Nick Arquette Photo by Michael Harrington
Nicholas Arquette will always remember his 11th birthday. He didn't get a coveted present or have a huge party. Instead, he spent the day in the hospital while surgeons removed one of his mother's breasts. After surgery, Arquette's mother, Sally, underwent chemotherapy and radiation, but her breast cancer eventually spread to her bones. She died in 1984. Arquette was 16.
As a kid, Arquette, now 46, didn't have anyone to talk with who had a parent with cancer. So two decades after his mother's death, he started an organization to provide support to children going through similar experiences. Walk With Sally, based in Torrance, Calif., trains adults who've had cancer or who've been close to someone with the disease to become mentors to Los Angeles–area children between 7 and 17 who have a sibling or parent with cancer.
"I think I started the organization in the beginning to change from being this boy who lost his mom to cancer to being a man who has his own family and who could help change people's lives," says Arquette, of Manhattan Beach, Calif.
If you have firsthand experience dealing with cancer in your family and live in the Los Angeles area, apply to become a mentor for a child with Walk With Sally.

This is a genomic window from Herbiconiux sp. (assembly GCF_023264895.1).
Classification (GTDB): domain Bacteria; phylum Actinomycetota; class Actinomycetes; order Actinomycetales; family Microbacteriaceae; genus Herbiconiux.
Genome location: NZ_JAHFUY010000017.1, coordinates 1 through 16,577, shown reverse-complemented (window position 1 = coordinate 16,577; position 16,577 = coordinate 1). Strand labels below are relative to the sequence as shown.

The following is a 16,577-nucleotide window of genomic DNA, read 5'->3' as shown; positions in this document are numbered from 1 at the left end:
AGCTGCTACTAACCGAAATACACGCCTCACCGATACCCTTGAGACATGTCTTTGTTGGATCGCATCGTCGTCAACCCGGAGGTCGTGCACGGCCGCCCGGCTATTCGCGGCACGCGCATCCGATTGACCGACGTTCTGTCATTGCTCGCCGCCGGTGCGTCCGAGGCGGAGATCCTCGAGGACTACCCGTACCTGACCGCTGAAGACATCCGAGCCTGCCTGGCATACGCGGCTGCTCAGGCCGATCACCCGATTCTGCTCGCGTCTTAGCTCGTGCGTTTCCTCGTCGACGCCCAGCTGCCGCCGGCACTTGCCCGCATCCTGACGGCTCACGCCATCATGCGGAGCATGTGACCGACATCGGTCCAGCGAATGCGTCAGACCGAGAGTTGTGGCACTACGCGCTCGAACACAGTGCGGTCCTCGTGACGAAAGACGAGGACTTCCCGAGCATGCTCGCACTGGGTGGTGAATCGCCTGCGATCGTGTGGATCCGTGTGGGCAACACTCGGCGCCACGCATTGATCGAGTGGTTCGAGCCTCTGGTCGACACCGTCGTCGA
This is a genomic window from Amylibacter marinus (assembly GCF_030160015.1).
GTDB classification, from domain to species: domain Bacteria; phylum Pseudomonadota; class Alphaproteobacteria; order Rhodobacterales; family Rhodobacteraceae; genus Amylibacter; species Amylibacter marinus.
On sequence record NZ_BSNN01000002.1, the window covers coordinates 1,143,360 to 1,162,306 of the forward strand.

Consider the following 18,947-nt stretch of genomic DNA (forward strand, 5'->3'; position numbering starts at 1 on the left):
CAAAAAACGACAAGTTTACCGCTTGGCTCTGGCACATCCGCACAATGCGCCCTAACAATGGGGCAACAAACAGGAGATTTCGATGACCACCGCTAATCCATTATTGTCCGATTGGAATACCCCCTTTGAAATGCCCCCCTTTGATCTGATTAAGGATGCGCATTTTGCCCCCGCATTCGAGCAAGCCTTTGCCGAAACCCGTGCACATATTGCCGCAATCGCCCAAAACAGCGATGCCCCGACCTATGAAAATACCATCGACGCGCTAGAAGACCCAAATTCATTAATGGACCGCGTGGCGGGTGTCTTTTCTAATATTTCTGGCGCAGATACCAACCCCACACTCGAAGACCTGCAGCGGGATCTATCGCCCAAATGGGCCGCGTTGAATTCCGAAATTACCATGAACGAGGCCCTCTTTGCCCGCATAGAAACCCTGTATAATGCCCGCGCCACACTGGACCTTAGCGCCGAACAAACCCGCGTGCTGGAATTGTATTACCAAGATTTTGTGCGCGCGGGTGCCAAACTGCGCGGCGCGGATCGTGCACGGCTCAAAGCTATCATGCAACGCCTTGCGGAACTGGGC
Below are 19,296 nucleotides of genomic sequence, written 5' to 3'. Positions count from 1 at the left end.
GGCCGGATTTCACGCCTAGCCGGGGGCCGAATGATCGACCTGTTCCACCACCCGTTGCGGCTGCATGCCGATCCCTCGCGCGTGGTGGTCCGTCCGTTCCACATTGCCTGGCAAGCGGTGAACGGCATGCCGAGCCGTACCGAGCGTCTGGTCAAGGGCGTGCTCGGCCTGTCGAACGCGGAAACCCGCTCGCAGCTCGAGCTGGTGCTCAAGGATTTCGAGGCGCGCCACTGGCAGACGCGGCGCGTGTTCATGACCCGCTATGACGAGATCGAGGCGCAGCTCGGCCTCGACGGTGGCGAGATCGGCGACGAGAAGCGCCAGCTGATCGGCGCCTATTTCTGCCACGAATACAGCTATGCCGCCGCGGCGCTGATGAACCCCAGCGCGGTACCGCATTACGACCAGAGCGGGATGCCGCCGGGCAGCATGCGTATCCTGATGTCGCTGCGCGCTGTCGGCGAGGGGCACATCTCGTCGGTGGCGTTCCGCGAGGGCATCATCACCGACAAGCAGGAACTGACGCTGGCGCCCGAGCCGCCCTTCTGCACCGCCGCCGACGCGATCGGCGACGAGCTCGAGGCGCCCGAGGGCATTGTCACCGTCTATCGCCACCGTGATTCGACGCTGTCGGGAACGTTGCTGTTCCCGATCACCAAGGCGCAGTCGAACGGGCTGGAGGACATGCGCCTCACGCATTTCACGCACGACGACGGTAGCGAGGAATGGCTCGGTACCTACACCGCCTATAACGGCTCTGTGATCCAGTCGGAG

Be a Big Buddy to a youngster at Comfort Zone Camp, which offers free camps for kids who have experienced the death of a parent, sibling or caregiver. Camps are offered in California, Massachusetts, New Jersey and Virginia.
Mentors go through a full day of training, as well as a background check. After the organization finds a match (called a friendship), the mentor agrees to spend at least six to eight hours per month with the child or young adult for a minimum of one year. They can take walks in the park, go to museums or attend quarterly Walk With Sally–sponsored events, such as ice skating parties or day trips to nearby Disneyland.
Do you know a child affected by a family member’s cancer? Use these tips offered by SuperSibs!, a nonprofit organization that provides education and resources to siblings of cancer patients.
- Be available to give rides to special events or activities.
- Encourage the child to stay involved in extracurricular activities.
- Don’t make the child become the “reporter” by asking questions about his or her sick family member.
- Check in often and ask how the child is doing.
Since Walk With Sally started in 2004, it has created more than 100 friendships throughout Los Angeles County. The organization has given Arquette an opportunity to do what he once couldn't: talk about a cherished working-class, single mom in everyday conversation. "Now not a day goes by that someone in the community isn't saying [my mother's] name through our organization," he says.
January 24, 2014